Writing is often discussed as a solitary act. Yes, it’s often just you and the keyboard in the room when the words first pour out of you, but you’re far from the last person to read, interpret, and possibly alter the work. Novelists have editors. Playwrights and screenwriters have directors, actors, and countless technical professionals. People working together to create something; it’s the nature of collaboration. And in comics, one person has more effect on the written words than anyone else – the artist. (In this case, by artist I’m mostly referring to the penciler, but inkers, colorists, etc. have their roles as well and the boundaries between each can be difficult, if not impossible, to determine).
People who write about comics often compare artists to a screen director. But that’s reductive. The artist is the director, sure. But their other jobs include acting, photography, set and prop design, lighting, wardrobe, special effects, and casting. Next time you see a film’s credits, really think about how many of those listed people affected the visual aspect of the film. A comics artist is all those people. A writer who respects that fact and encourages collaboration on their work will always get the best results.
The past twenty years have seen some truly great writer and artist collaborations. Azzarello and Risso. Loeb and Sale. Gillen and McKelvie. But you can’t tie BKV to any one artist. Almost every one of his books has had a singular artist connected to it. Y: The Last Man had Pia Guerra. Runaways had Adrian Alphona. Ex Machina had Tony Harris. The Private Eye has Marcos Martin. Though there were fill-ins and one shots drawn by others, those artists defined the look of those series from beginning to end. Which brings us to Vaughan’s current book, Saga, and that book’s artist, Fiona Staples.
For those of you unfamiliar, Saga tells the story of Alana and Marko, new parents from warring societies. Her people have wings. His people have horns. Drama ensues.
Staples has previously worked with Steve Niles on the IDW-published Mystery Society as well as an Authority miniseries focused on Jack Hawksmoor. As she did on those books, she pencils, inks, and colors the book herself. She even does part of the lettering. And so, the multiple Eisner-winning Saga looks like nothing else on the stands. The book is hers. Should she break her right hand tomorrow, I have no doubt the series would go on hiatus until she was drawing again.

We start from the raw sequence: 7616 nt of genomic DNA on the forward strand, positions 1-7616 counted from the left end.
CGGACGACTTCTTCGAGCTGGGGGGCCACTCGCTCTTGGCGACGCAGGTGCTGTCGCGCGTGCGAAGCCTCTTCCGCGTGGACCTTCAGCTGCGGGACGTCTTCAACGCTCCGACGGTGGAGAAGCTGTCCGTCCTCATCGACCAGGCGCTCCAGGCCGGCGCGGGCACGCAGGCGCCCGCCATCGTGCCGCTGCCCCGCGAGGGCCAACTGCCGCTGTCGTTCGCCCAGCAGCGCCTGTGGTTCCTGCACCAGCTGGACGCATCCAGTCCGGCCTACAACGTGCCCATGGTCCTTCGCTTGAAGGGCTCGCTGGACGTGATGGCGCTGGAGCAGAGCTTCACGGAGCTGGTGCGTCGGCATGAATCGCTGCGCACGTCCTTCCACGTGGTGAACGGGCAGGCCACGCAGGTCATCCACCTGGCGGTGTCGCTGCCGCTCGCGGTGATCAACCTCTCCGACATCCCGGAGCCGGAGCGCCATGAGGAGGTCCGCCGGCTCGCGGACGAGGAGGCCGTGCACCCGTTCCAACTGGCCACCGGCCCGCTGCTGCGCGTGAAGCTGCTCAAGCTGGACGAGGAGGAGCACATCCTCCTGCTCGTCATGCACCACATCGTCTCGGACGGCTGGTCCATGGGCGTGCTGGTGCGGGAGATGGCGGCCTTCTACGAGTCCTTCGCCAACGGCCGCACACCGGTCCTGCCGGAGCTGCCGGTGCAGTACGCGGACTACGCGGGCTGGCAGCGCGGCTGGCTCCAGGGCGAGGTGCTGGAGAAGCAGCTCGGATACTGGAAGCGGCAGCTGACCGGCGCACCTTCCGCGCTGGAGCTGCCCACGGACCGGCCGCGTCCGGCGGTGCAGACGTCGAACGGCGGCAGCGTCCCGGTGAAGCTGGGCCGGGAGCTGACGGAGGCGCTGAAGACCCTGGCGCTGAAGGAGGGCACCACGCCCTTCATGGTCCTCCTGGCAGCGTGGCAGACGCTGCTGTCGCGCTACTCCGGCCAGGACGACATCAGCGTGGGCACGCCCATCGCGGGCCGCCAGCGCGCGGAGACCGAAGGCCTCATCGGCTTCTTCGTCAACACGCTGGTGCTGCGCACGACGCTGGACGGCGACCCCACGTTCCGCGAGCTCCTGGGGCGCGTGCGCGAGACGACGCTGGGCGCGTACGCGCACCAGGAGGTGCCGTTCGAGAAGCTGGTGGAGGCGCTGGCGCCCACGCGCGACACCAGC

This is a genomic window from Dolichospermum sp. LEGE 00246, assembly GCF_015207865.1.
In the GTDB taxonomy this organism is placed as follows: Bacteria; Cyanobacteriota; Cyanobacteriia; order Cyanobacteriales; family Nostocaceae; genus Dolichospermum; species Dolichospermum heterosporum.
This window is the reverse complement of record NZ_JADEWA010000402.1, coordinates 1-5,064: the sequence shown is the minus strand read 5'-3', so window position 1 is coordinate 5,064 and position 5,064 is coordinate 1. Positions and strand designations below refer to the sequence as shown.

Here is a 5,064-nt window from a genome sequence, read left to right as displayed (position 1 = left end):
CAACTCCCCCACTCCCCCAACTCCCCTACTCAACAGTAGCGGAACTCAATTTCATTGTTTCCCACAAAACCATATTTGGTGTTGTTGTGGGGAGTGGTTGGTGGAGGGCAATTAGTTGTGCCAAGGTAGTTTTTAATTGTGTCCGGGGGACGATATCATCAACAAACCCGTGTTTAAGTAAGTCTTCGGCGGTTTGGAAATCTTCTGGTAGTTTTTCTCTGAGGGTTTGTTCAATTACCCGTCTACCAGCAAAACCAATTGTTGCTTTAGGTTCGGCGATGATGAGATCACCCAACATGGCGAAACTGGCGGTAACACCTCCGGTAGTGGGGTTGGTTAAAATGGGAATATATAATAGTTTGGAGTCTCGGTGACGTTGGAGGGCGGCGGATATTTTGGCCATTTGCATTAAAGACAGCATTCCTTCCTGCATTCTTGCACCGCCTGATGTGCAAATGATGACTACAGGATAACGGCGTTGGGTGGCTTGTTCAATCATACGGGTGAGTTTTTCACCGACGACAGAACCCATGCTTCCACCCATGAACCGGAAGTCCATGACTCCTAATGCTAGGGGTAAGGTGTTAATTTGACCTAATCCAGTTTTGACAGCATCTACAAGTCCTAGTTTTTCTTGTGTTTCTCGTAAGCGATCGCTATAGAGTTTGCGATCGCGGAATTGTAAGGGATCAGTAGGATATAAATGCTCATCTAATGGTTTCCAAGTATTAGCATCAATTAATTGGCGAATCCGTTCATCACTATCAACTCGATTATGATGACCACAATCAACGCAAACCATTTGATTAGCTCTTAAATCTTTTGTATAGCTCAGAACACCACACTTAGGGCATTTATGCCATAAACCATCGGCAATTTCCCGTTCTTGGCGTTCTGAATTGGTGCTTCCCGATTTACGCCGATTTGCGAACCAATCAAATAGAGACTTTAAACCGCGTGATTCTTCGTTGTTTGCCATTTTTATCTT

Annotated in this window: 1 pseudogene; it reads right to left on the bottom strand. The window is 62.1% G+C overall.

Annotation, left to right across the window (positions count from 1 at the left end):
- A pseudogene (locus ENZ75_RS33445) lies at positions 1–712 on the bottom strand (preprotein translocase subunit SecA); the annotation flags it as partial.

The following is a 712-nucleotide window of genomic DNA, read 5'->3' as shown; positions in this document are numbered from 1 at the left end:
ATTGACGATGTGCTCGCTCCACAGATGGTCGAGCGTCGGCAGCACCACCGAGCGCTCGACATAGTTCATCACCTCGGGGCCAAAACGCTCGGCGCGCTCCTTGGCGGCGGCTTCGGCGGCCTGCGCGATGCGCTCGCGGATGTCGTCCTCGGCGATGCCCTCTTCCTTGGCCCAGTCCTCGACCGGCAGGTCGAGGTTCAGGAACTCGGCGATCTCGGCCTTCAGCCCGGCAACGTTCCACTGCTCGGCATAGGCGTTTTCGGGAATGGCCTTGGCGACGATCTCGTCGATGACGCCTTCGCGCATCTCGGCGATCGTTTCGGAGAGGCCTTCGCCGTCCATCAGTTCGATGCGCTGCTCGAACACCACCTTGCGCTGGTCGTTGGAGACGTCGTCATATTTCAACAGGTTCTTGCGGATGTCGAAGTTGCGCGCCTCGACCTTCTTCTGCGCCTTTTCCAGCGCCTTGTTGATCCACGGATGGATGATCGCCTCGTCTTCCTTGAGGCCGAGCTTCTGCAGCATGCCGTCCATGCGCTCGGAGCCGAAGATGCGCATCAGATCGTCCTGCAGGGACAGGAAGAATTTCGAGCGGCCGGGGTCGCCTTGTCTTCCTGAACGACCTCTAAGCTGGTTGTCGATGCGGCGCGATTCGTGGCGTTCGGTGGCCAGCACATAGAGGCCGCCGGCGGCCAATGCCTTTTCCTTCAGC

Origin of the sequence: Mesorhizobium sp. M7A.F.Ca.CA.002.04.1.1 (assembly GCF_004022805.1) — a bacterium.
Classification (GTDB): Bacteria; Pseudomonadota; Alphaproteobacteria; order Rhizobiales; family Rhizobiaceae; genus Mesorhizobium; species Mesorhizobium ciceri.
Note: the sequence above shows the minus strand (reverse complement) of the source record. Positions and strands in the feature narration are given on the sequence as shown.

During a Brian K. Vaughan spotlight panel at this year’s San Diego Comic Con, he said some great things about Saga, Staples and their process.
“Yeah, we do have a weird working relationship. We talk before each arc very generally where we sit down and I’ll ask what she hated drawing and what she’d like to draw more of, and what kind of themes she thinks we should explore.”
That relationship shouldn’t be weird. It should be commonplace. Empowering an artist that way is only going to create a better book. Being a stakeholder and a driver of the story, not just a pencil monkey, results in true investment. If they don’t like to draw cars, maybe don’t have a chase seen in the next issue. Vaughan knew that Staples didn’t like drawing machinery, so the family’s home/spaceship is made of wood. Likewise, when my best bud told me to write something for him to draw, my first question was what he wanted to draw. His quick response was “Monsters.” So I found my way into a werewolf story. One day, maybe we’ll see those pages.
But in addition to what she wants to draw, Vaughan also asks what themes Staples would like to explore. Her ideas, leading back into his writing, a cycle of creation. Saga may have started as Vaughan reflecting on parenthood, but their collaboration is making it much more.
“I write the book for one person — for Fiona … I spend a lot of time just thinking how she’ll react to things and manipulating her into drawing perverse, horrific things. It’s a really weird job but I enjoy it.”
While I don’t believe that he writes only for Staples, it’s clear she weighs on his mind. Staples gives feedback to Vaughan. He writes the story. She draws the story. A big cycle of collaboration, a collaboration has already resulted in an obese creature with a prodigious scrotum and a blue space-cat with a smaller vocabulary than Groot.
But let’s not forget ourselves, the readers. If we didn’t buy the book, they wouldn’t publish it. BKV and Staples may be the first steps, but as Vaughan himself said through D. Oswald Heist:
Saga is published by Image Comics. The most recent issue, #23, was released to physical and digital retailers on September 25. All art in the post is by Fiona Staples with letters in the first and third by Fonografiks.